We took a look at smartphone apps that allow you to import and manipulate info from outside the boat to improve navigation and safety. One basic definition of “Dead Reckoning” is “operating a vessel using only information available directly on the boat.” This time, we expand that a little and cover apps that simplify measurements frequently done onboard. I highlight here only the main features. You can find full details and features in their Google Play Store download listings.
That was the cry of the Officer of the Deck asking a lookout the direction of a landmark or another vessel. Android smartphones typically have a built-in compass easily as accurate as electronic standalone compasses of 10 years ago. Field Compass + makes using this for marine navigation simple and convenient. (Yes, these can be lame names but some are even worse.)
The first screen shows a dynamic compass heading (following the long side of the phone) plus the general cardinal direction, local variation (which is marked “Declination” because they are British, doncha’ know), and handy pitch & roll indicators to remind you to hold your device flat for accuracy, as every good fluxgate compass requires. The little crescent moon at the top puts the display instantly into night-vision mode.
These features alone would be worth a recommendation. BUT WAIT! THERE’S MORE! Touch any of the three graphic symbols at the top (triangle, square, circle) and the screen changes to a simple and intuitive bearing line; sight over the top like a “hockey puck” compass and tap. The bearing and the time are stored to the main screen alongside that symbol and also around the compass ring. The drill is: “pop your head up, shoot three quick bearings, drop back to the chart” to plot and, if desired, enter in the log. Neat, sweet and complete!
For more casual compass work, and to fascinate kids on board, the simple Marine Compass app displays a traditional floating compass on your screen. You can sight bearings over the top but this is mostly for fun.
If you have chart objects of known heights (or local objects like standard buildings whose heights you can estimate accurately), trigonometry tables in Bowditch and angle measurers like sextants that can, used together, let you calculate distances off your vessel. Your little Green Android Crew now stands ready to do that for you. Using heights you input, the internal tilt sensors and the built-in camera, you can get the angle and the software will do the trig calculations completely invisible to you. Smart Measure Pro is among the best. Unless you kill it, it even begins with a graphic reminder of how to do the sight (above). It can measure how high you or an object is (if you know the distance), the distance and bearing (if you know heights) or –Gasp!— even areas. It has an on-screen bubble level to improve your accuracy.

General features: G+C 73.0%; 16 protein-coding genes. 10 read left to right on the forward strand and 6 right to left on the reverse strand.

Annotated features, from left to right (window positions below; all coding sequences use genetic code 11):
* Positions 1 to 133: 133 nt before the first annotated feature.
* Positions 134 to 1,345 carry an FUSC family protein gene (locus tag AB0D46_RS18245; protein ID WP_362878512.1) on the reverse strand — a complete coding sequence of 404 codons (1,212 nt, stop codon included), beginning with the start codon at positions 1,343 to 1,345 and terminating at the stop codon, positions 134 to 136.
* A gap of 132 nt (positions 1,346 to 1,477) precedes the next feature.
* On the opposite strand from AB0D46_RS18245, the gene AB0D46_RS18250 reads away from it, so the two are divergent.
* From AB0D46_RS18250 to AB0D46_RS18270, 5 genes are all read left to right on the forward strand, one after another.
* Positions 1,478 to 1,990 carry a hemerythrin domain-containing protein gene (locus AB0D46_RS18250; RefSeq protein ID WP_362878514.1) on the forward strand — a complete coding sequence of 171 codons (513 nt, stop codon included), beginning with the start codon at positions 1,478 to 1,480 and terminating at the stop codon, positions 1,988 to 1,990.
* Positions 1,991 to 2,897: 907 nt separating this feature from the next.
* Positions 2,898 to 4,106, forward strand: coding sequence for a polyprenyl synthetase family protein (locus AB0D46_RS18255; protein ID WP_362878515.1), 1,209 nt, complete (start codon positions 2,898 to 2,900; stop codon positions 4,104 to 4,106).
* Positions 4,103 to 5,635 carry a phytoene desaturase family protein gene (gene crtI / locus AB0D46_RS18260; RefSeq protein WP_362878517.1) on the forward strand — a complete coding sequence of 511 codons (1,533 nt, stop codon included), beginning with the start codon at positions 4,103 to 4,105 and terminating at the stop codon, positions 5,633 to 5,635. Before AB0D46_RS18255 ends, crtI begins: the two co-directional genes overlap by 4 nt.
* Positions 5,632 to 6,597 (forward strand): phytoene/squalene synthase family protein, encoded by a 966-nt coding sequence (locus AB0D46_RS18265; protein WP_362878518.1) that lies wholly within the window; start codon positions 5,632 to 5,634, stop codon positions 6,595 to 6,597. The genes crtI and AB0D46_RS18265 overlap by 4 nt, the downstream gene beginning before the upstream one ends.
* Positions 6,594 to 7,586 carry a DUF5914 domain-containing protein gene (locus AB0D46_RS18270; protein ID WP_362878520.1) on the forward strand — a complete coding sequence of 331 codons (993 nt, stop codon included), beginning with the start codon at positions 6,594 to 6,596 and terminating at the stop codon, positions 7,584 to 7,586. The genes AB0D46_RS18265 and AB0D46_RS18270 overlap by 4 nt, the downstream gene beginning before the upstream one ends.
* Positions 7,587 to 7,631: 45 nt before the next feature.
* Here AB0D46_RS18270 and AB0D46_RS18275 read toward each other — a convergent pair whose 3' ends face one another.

“How is Our Trim?”
For measuring how level objects are or vertical angles, traditional bubble levels, protractors, plumb gages, and sextants do a fine job. Android apps let you tuck the functions of all of these into that marvelous little device in your pocket. Smart Ruler Pro has a Plumb Bob Protractor (touch to capture/freeze function), Circular and Linear Bubble Level, and—just for fun—an on-screen ruler/size gauge and thread pitch gauge (with US, Metric, Pipe Thread, and Screw Sizes). Handy!
|Field Compass +||$0.99-$1.50|
|Smart Measure Pro||$1.50|
|Smart Ruler Pro||$1.50|
Note to all sailors looking to purchase: Read all instructions, manuals, tips, and reviews for any new app. There are often FREE versions of many of these apps with some slight limitation on features. The authors hope you upgrade (1) for the extra features, (2) to remove the ads, or (3) to show gratitude to the developers. Any app with the words “Pro”, “Plus” or “Premium” at the end is likely a paid version. In the Android world, with rare exceptions, this means a cost of $0.99 to $4.00. This is truly small change to reward those smart people who do such very nice things for you. (Ask your Apple friends what they have to pay for apps!) I usually test an app and, for reason (3), I upgrade if I decide to keep it.
Captain Lan Yarbrough is a USCG Master and an ASA instructor for over 25 years. He has sailed the U.S. and Mexico and in the Caribbean, Mediterranean and Red seas. He has published many sailing articles and helped write ASA 101 and 103 textbooks.